Forum to examine humor and ideas of American identity
PLATTEVILLE, Wis. — The University of Wisconsin-Platteville College of Liberal Arts and Education will host the faculty forum, “Stand-Up Comedy in America,” on Thursday, April 2, from 5-6:30 p.m. in 136 Doudna Hall. The event is free and open to the public.
The purpose of the LAE Faculty Forum Series is to allow faculty to present information in their research areas to university faculty, staff, students and community members.
At the forum, Dr. David Gillota, assistant professor of English at UW-Platteville, will discuss the ways in which stand-up comedy can be used to explore some of the most important questions about the nature of American identity. This semester, Gillota teaches American Literature of Ethnicity and Immigration, American Humor and Freshman Composition.
Gillota’s presentation is based on his forthcoming article “Stand-Up Nation: Humor and American Identity,” which explores the ways in which prominent American stand-up comedians use their humor to explore larger ideas about American identity, especially as they relate to issues of race/ethnicity, gender, sexual orientation, political affiliation and socio-economic class.
“My research on stand-up comedy in America informs my classroom practices, as I discuss the importance of ethnic and gender representation in all of my courses,” said Gillota. “In particular, I feel that discussions of race, gender, class and sexual orientation often emphasize racism and persecution. Stand-up comedy, while it by no means ignores these issues, is often a site of positive resistance and community building and can, therefore, provide a useful counterpoint to trauma and oppression. An understanding of humor, therefore, can provide students with a richer understanding of American culture.”
Following Gillota’s presentation, Dr. Frank King, assistant professor of ethnic studies at UW-Platteville, will respond with a discussion about how Hip Hop and comedy both make connections to issues of race, class, gender, sexuality and religion.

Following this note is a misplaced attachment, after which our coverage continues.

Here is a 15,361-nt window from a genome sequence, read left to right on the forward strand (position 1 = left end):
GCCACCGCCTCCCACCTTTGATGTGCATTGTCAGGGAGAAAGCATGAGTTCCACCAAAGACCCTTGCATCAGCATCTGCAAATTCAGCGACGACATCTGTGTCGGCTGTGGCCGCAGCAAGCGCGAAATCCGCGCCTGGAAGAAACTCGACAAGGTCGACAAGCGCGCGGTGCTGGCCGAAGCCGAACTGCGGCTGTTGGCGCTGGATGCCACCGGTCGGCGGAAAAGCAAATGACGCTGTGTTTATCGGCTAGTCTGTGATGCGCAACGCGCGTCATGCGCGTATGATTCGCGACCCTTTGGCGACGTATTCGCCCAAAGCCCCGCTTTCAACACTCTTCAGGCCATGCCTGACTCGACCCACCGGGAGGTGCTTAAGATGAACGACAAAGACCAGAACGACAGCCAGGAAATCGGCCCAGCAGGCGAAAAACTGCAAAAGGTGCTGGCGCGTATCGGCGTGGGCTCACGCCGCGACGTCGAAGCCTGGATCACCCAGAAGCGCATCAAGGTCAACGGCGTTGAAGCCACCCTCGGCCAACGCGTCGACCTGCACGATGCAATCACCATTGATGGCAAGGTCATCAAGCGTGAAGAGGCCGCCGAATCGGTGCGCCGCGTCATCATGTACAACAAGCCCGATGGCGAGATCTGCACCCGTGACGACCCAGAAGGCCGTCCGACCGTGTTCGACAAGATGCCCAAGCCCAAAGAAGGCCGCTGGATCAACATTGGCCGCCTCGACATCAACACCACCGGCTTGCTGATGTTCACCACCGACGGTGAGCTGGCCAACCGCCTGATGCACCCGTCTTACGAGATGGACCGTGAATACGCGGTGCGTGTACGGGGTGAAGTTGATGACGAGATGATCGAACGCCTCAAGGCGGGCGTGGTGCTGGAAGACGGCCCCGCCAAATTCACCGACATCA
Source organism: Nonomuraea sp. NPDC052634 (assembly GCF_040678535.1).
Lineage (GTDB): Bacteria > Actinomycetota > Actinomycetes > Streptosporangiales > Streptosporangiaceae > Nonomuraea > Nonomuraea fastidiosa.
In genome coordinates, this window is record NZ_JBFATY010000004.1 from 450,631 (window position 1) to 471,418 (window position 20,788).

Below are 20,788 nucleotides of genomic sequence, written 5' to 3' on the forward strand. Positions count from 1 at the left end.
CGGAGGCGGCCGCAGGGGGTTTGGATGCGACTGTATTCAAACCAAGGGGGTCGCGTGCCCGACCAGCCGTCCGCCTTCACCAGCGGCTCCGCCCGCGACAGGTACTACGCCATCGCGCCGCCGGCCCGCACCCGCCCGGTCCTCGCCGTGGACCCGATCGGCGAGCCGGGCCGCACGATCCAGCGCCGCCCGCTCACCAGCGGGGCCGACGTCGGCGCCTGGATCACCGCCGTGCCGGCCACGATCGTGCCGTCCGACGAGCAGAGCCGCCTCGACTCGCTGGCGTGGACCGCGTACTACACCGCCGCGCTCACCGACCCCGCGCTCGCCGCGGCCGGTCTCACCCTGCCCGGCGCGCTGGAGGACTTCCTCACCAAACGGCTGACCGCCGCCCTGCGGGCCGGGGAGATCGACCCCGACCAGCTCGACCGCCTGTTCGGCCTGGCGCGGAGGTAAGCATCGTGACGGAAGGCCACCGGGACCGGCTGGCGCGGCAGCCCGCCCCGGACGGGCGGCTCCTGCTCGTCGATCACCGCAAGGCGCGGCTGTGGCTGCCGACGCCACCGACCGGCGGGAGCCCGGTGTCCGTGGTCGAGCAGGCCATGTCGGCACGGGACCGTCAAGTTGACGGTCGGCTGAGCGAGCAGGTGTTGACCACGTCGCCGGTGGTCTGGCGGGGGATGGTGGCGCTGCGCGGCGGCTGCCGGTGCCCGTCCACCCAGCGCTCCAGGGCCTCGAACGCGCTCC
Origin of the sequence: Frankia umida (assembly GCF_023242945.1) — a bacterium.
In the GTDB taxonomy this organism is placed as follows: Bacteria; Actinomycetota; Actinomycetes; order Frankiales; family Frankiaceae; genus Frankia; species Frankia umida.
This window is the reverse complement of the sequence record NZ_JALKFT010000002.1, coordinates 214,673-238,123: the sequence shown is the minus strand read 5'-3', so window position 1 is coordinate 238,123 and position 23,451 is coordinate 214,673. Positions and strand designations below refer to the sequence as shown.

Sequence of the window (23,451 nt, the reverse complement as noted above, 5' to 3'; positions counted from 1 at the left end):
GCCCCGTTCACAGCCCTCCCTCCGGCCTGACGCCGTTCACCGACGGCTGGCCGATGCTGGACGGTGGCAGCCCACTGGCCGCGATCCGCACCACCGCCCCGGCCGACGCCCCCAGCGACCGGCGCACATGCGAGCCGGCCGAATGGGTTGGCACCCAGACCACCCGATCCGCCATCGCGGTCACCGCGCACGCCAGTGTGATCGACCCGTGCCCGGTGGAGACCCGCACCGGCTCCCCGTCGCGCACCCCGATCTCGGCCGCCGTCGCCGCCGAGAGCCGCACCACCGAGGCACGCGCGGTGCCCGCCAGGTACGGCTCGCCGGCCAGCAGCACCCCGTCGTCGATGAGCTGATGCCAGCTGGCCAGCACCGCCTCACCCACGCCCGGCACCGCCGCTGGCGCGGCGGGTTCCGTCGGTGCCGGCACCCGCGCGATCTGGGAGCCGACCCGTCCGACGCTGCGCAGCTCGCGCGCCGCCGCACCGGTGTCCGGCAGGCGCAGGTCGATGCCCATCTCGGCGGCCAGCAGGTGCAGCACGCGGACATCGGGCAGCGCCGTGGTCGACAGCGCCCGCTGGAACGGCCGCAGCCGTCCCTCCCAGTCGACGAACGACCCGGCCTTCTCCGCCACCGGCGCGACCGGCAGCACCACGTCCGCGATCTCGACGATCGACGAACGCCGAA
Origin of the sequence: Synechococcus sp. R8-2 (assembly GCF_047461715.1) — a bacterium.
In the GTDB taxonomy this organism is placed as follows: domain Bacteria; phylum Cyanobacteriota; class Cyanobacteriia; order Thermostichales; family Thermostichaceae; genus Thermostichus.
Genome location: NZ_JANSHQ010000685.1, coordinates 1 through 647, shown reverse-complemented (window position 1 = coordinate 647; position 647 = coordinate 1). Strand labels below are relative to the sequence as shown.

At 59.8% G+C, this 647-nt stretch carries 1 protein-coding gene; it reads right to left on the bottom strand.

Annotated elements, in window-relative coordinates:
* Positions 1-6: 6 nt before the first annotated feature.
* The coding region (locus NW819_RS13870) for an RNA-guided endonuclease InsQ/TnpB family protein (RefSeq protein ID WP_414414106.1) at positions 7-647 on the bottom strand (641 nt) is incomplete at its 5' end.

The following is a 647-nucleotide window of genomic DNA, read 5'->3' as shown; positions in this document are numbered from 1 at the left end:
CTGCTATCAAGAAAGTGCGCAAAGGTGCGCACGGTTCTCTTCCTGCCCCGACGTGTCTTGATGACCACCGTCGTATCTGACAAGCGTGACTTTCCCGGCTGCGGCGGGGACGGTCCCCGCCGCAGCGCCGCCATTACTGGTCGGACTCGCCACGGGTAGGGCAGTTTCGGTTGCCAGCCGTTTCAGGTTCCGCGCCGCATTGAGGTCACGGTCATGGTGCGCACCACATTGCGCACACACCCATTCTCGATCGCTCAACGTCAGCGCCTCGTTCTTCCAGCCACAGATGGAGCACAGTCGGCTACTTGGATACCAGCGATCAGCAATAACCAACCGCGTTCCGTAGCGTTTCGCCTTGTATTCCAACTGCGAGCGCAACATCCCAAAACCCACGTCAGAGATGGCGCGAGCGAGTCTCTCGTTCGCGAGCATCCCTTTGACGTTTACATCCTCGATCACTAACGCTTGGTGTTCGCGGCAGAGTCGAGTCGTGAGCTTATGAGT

“Both Hip Hop and comedy become key means of information for young audiences to understand social issues,” said King. “Shows like ‘The Daily Show,’ ‘Colbert Report’ and ‘Real Time With Bill Maher’ create conversations in ways that young people can understand systemic issues. Comedians like Dave Chapelle open outlets for social commentary that embrace a form of Hip Hop that has been rarely seen in mainstream formats.”
This semester, King teaches Introduction to Ethnic Studies as well as Race, Class, and Gender. In these courses, he focuses on the intersections of race, class, gender, sexuality and religion. His areas of specialization include Hip Hop pedagogy, the prison-industrial complex, Afrocentric philosophy and African American history.
A 30-minute question and answer period will follow King’s response. Refreshments will be served.
As UW-Platteville pursues its vision of being recognized as the leading student-focused university for its success in achieving excellence, creating opportunities and empowering each individual, it is guided by four strategic planning priorities. The faculty forum aligns with three of the priorities, including providing an outstanding education, fostering a community of achievement and respect and enriching the tri-state region.
Written by: Laurie Hamer, College of Liberal Arts and Education, 608-342-6191, email@example.com
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